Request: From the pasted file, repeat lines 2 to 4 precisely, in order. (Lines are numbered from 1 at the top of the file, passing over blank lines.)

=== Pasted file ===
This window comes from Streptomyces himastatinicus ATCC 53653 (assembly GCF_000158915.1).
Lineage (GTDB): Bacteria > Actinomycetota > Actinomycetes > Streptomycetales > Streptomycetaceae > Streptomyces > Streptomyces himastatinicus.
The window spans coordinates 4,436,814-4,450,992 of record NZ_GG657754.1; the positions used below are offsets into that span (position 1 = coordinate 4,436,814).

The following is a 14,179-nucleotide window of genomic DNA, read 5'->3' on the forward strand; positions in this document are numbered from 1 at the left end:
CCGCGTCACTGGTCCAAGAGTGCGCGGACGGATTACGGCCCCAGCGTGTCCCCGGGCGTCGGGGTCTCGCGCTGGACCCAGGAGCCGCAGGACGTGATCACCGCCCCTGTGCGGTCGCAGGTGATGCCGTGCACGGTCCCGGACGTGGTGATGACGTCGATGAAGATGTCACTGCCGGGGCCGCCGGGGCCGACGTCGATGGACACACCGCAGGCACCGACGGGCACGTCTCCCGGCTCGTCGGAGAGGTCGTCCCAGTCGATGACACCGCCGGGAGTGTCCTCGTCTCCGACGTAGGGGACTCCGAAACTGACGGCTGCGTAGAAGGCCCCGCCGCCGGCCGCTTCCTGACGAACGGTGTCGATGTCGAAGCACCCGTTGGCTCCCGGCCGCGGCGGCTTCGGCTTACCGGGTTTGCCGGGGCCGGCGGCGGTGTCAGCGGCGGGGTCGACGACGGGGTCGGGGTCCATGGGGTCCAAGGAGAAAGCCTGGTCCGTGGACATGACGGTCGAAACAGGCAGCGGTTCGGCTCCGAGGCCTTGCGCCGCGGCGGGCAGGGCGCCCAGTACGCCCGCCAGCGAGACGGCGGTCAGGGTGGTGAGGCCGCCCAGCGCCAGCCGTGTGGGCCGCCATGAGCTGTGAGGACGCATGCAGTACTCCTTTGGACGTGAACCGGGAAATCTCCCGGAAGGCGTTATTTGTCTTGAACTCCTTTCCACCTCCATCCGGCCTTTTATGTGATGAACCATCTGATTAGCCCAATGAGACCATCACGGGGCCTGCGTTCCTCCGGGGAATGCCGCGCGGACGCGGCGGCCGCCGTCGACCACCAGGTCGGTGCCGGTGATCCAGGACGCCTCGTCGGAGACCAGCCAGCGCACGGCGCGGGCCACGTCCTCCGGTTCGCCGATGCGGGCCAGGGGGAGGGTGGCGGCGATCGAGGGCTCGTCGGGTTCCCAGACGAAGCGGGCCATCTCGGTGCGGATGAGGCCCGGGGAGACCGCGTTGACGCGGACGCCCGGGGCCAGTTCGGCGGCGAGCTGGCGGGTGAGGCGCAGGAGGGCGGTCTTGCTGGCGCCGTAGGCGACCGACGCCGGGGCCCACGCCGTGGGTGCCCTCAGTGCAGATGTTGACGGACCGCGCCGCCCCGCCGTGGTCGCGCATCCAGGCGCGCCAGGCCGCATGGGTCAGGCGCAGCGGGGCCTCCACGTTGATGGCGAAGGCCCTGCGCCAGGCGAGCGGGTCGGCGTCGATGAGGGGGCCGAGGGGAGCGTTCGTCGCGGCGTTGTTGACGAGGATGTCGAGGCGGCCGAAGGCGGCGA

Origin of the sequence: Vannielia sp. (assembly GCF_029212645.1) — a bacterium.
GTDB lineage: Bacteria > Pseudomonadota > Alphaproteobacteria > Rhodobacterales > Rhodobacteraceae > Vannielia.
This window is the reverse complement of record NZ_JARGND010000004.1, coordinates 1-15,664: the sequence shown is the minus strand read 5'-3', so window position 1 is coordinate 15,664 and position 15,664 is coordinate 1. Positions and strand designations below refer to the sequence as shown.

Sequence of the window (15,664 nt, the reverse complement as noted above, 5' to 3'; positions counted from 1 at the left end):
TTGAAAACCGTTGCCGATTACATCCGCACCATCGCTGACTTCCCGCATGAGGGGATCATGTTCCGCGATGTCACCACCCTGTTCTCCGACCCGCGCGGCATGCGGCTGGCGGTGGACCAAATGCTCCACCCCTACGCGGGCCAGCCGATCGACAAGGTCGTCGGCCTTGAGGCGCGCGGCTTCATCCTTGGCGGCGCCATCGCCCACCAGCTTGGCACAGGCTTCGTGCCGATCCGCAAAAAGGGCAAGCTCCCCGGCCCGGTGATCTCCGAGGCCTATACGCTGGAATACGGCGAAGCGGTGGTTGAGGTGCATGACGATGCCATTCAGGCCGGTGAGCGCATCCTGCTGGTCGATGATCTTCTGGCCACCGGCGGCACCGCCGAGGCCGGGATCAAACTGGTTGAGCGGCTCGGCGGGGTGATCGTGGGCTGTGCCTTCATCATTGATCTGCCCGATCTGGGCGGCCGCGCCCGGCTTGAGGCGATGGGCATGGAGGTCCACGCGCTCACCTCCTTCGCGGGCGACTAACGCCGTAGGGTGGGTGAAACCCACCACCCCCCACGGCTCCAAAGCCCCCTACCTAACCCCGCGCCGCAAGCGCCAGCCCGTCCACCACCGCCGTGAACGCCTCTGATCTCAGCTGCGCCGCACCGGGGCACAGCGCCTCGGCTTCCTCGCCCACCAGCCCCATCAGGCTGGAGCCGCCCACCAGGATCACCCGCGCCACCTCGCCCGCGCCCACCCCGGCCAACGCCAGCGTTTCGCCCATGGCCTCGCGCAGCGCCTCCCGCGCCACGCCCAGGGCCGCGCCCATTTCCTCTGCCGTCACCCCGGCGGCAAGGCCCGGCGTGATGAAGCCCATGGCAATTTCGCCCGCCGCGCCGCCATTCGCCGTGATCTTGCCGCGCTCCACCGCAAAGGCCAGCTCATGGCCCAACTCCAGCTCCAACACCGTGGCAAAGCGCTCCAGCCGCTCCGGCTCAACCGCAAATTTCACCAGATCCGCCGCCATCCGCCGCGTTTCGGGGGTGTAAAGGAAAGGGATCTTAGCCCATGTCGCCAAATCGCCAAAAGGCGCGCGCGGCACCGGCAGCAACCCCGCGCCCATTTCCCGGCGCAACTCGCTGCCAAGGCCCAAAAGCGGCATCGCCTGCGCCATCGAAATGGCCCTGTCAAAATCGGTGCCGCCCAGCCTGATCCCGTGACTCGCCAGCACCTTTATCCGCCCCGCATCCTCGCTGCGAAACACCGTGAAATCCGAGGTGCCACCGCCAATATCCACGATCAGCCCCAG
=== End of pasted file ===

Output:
Lineage (GTDB): Bacteria > Actinomycetota > Actinomycetes > Streptomycetales > Streptomycetaceae > Streptomyces > Streptomyces himastatinicus.
The window spans coordinates 4,436,814-4,450,992 of record NZ_GG657754.1; the positions used below are offsets into that span (position 1 = coordinate 4,436,814).

The following is a 14,179-nucleotide window of genomic DNA, read 5'->3' on the forward strand; positions in this document are numbered from 1 at the left end: